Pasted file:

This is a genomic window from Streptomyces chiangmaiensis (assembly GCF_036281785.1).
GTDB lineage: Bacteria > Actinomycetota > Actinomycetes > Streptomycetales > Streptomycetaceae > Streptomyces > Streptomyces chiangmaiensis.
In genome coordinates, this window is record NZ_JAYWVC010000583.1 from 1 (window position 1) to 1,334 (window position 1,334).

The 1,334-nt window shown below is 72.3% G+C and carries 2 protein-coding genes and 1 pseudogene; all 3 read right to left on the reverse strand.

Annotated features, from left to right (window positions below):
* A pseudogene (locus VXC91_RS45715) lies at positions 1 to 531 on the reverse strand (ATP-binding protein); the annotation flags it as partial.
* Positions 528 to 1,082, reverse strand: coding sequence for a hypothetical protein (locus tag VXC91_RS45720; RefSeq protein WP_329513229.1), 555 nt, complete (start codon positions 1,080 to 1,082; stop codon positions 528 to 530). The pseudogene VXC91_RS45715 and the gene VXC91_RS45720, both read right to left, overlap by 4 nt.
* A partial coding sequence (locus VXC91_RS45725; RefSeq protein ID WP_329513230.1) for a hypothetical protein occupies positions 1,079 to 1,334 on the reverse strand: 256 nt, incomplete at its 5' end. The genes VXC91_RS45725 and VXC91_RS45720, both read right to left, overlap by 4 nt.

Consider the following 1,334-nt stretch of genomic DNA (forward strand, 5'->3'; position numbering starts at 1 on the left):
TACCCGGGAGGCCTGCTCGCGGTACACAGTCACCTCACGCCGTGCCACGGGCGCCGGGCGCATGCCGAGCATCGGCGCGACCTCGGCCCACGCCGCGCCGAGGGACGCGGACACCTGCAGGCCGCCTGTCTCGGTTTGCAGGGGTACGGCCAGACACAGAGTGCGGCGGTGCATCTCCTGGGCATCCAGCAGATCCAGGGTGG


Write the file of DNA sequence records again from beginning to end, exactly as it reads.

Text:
This is a genomic window from Streptomyces chiangmaiensis (assembly GCF_036281785.1).
GTDB lineage: Bacteria > Actinomycetota > Actinomycetes > Streptomycetales > Streptomycetaceae > Streptomyces > Streptomyces chiangmaiensis.
In genome coordinates, this window is record NZ_JAYWVC010000583.1 from 1 (window position 1) to 1,334 (window position 1,334).

The 1,334-nt window shown below is 72.3% G+C and carries 2 protein-coding genes and 1 pseudogene; all 3 read right to left on the reverse strand.

Annotated features, from left to right (window positions below):
* A pseudogene (locus VXC91_RS45715) lies at positions 1 to 531 on the reverse strand (ATP-binding protein); the annotation flags it as partial.
* Positions 528 to 1,082, reverse strand: coding sequence for a hypothetical protein (locus tag VXC91_RS45720; RefSeq protein WP_329513229.1), 555 nt, complete (start codon positions 1,080 to 1,082; stop codon positions 528 to 530). The pseudogene VXC91_RS45715 and the gene VXC91_RS45720, both read right to left, overlap by 4 nt.
* A partial coding sequence (locus VXC91_RS45725; RefSeq protein ID WP_329513230.1) for a hypothetical protein occupies positions 1,079 to 1,334 on the reverse strand: 256 nt, incomplete at its 5' end. The genes VXC91_RS45725 and VXC91_RS45720, both read right to left, overlap by 4 nt.

Consider the following 1,334-nt stretch of genomic DNA (forward strand, 5'->3'; position numbering starts at 1 on the left):
TACCCGGGAGGCCTGCTCGCGGTACACAGTCACCTCACGCCGTGCCACGGGCGCCGGGCGCATGCCGAGCATCGGCGCGACCTCGGCCCACGCCGCGCCGAGGGACGCGGACACCTGCAGGCCGCCTGTCTCGGTTTGCAGGGGTACGGCCAGACACAGAGTGCGGCGGTGCATCTCCTGGGCATCCAGCAGATCCAGGGTGG